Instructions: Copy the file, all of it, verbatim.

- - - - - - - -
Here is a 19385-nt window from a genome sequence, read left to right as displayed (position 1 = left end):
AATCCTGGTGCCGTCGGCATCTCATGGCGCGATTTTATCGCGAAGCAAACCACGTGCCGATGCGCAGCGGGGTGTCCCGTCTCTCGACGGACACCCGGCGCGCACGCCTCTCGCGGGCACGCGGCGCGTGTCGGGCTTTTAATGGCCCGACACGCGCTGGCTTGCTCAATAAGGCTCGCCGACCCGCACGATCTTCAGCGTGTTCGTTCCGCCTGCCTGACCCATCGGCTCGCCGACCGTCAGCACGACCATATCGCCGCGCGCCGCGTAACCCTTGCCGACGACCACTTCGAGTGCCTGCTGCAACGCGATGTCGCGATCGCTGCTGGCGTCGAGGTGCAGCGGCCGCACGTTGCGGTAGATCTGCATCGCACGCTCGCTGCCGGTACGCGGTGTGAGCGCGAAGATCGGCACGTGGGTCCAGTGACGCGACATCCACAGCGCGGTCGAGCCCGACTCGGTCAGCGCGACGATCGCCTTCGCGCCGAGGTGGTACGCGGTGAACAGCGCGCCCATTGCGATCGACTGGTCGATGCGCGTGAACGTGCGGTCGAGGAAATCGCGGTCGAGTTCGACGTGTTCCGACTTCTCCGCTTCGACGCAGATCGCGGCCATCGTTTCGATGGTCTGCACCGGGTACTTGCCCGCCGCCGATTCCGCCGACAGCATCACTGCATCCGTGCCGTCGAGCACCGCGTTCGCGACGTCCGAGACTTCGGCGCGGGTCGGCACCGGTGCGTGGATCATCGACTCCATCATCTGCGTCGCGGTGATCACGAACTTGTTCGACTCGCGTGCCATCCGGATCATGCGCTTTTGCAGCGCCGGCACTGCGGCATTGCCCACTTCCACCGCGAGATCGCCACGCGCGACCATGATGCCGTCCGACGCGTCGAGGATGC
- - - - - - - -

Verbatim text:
Here is a 19385-nt window from a genome sequence, read left to right as displayed (position 1 = left end):
AATCCTGGTGCCGTCGGCATCTCATGGCGCGATTTTATCGCGAAGCAAACCACGTGCCGATGCGCAGCGGGGTGTCCCGTCTCTCGACGGACACCCGGCGCGCACGCCTCTCGCGGGCACGCGGCGCGTGTCGGGCTTTTAATGGCCCGACACGCGCTGGCTTGCTCAATAAGGCTCGCCGACCCGCACGATCTTCAGCGTGTTCGTTCCGCCTGCCTGACCCATCGGCTCGCCGACCGTCAGCACGACCATATCGCCGCGCGCCGCGTAACCCTTGCCGACGACCACTTCGAGTGCCTGCTGCAACGCGATGTCGCGATCGCTGCTGGCGTCGAGGTGCAGCGGCCGCACGTTGCGGTAGATCTGCATCGCACGCTCGCTGCCGGTACGCGGTGTGAGCGCGAAGATCGGCACGTGGGTCCAGTGACGCGACATCCACAGCGCGGTCGAGCCCGACTCGGTCAGCGCGACGATCGCCTTCGCGCCGAGGTGGTACGCGGTGAACAGCGCGCCCATTGCGATCGACTGGTCGATGCGCGTGAACGTGCGGTCGAGGAAATCGCGGTCGAGTTCGACGTGTTCCGACTTCTCCGCTTCGACGCAGATCGCGGCCATCGTTTCGATGGTCTGCACCGGGTACTTGCCCGCCGCCGATTCCGCCGACAGCATCACTGCATCCGTGCCGTCGAGCACCGCGTTCGCGACGTCCGAGACTTCGGCGCGGGTCGGCACCGGTGCGTGGATCATCGACTCCATCATCTGCGTCGCGGTGATCACGAACTTGTTCGACTCGCGTGCCATCCGGATCATGCGCTTTTGCAGCGCCGGCACTGCGGCATTGCCCACTTCCACCGCGAGATCGCCACGCGCGACCATGATGCCGTCCGACGCGTCGAGGATGC